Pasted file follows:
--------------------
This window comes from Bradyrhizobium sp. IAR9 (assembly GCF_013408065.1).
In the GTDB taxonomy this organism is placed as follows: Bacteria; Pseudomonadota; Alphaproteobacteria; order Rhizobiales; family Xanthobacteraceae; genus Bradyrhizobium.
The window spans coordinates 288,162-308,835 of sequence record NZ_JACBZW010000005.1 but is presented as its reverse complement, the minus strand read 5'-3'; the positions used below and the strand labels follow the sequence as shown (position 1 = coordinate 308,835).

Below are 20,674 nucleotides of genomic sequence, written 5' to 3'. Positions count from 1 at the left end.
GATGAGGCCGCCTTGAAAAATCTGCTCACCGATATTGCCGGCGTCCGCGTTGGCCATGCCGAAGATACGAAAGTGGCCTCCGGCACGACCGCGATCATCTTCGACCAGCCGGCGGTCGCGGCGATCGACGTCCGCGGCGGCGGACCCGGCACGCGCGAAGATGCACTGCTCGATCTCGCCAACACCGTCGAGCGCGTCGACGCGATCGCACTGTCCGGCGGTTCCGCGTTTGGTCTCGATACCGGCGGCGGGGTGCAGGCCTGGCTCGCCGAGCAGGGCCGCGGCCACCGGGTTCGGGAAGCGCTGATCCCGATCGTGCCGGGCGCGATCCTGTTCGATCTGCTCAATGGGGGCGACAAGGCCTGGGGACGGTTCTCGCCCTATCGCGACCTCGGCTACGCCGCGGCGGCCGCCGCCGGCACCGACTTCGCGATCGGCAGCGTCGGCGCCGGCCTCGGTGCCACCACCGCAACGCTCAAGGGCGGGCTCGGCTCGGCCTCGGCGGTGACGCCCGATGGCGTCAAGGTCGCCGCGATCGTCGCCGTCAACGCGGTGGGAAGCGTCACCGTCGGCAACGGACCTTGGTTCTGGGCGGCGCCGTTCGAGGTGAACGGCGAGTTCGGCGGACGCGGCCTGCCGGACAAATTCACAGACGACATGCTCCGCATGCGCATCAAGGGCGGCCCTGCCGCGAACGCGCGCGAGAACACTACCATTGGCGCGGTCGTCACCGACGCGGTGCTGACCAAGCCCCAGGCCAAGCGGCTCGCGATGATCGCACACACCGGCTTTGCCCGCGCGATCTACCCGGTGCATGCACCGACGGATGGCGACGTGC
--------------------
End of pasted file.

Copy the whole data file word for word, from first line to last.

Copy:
This window comes from Bradyrhizobium sp. IAR9 (assembly GCF_013408065.1).
In the GTDB taxonomy this organism is placed as follows: Bacteria; Pseudomonadota; Alphaproteobacteria; order Rhizobiales; family Xanthobacteraceae; genus Bradyrhizobium.
The window spans coordinates 288,162-308,835 of sequence record NZ_JACBZW010000005.1 but is presented as its reverse complement, the minus strand read 5'-3'; the positions used below and the strand labels follow the sequence as shown (position 1 = coordinate 308,835).

Below are 20,674 nucleotides of genomic sequence, written 5' to 3'. Positions count from 1 at the left end.
GATGAGGCCGCCTTGAAAAATCTGCTCACCGATATTGCCGGCGTCCGCGTTGGCCATGCCGAAGATACGAAAGTGGCCTCCGGCACGACCGCGATCATCTTCGACCAGCCGGCGGTCGCGGCGATCGACGTCCGCGGCGGCGGACCCGGCACGCGCGAAGATGCACTGCTCGATCTCGCCAACACCGTCGAGCGCGTCGACGCGATCGCACTGTCCGGCGGTTCCGCGTTTGGTCTCGATACCGGCGGCGGGGTGCAGGCCTGGCTCGCCGAGCAGGGCCGCGGCCACCGGGTTCGGGAAGCGCTGATCCCGATCGTGCCGGGCGCGATCCTGTTCGATCTGCTCAATGGGGGCGACAAGGCCTGGGGACGGTTCTCGCCCTATCGCGACCTCGGCTACGCCGCGGCGGCCGCCGCCGGCACCGACTTCGCGATCGGCAGCGTCGGCGCCGGCCTCGGTGCCACCACCGCAACGCTCAAGGGCGGGCTCGGCTCGGCCTCGGCGGTGACGCCCGATGGCGTCAAGGTCGCCGCGATCGTCGCCGTCAACGCGGTGGGAAGCGTCACCGTCGGCAACGGACCTTGGTTCTGGGCGGCGCCGTTCGAGGTGAACGGCGAGTTCGGCGGACGCGGCCTGCCGGACAAATTCACAGACGACATGCTCCGCATGCGCATCAAGGGCGGCCCTGCCGCGAACGCGCGCGAGAACACTACCATTGGCGCGGTCGTCACCGACGCGGTGCTGACCAAGCCCCAGGCCAAGCGGCTCGCGATGATCGCACACACCGGCTTTGCCCGCGCGATCTACCCGGTGCATGCACCGACGGATGGCGACGTGC